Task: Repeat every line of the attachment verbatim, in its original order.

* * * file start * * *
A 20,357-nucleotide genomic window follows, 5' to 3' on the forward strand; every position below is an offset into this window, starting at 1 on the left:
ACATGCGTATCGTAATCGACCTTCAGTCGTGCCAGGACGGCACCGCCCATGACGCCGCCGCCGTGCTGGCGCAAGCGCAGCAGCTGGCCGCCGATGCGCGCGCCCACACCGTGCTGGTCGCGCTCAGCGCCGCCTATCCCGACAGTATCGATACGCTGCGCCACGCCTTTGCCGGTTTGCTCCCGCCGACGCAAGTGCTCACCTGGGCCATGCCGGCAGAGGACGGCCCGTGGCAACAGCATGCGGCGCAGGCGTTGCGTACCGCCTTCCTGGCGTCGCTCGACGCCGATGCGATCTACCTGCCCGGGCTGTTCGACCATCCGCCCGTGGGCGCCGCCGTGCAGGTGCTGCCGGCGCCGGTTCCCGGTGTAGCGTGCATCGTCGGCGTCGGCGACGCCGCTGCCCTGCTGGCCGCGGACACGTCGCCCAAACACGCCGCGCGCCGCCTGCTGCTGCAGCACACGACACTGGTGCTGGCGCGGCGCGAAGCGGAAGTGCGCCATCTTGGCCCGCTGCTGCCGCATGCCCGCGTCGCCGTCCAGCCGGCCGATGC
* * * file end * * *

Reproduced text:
A 20,357-nucleotide genomic window follows, 5' to 3' on the forward strand; every position below is an offset into this window, starting at 1 on the left:
ACATGCGTATCGTAATCGACCTTCAGTCGTGCCAGGACGGCACCGCCCATGACGCCGCCGCCGTGCTGGCGCAAGCGCAGCAGCTGGCCGCCGATGCGCGCGCCCACACCGTGCTGGTCGCGCTCAGCGCCGCCTATCCCGACAGTATCGATACGCTGCGCCACGCCTTTGCCGGTTTGCTCCCGCCGACGCAAGTGCTCACCTGGGCCATGCCGGCAGAGGACGGCCCGTGGCAACAGCATGCGGCGCAGGCGTTGCGTACCGCCTTCCTGGCGTCGCTCGACGCCGATGCGATCTACCTGCCCGGGCTGTTCGACCATCCGCCCGTGGGCGCCGCCGTGCAGGTGCTGCCGGCGCCGGTTCCCGGTGTAGCGTGCATCGTCGGCGTCGGCGACGCCGCTGCCCTGCTGGCCGCGGACACGTCGCCCAAACACGCCGCGCGCCGCCTGCTGCTGCAGCACACGACACTGGTGCTGGCGCGGCGCGAAGCGGAAGTGCGCCATCTTGGCCCGCTGCTGCCGCATGCCCGCGTCGCCGTCCAGCCGGCCGATGC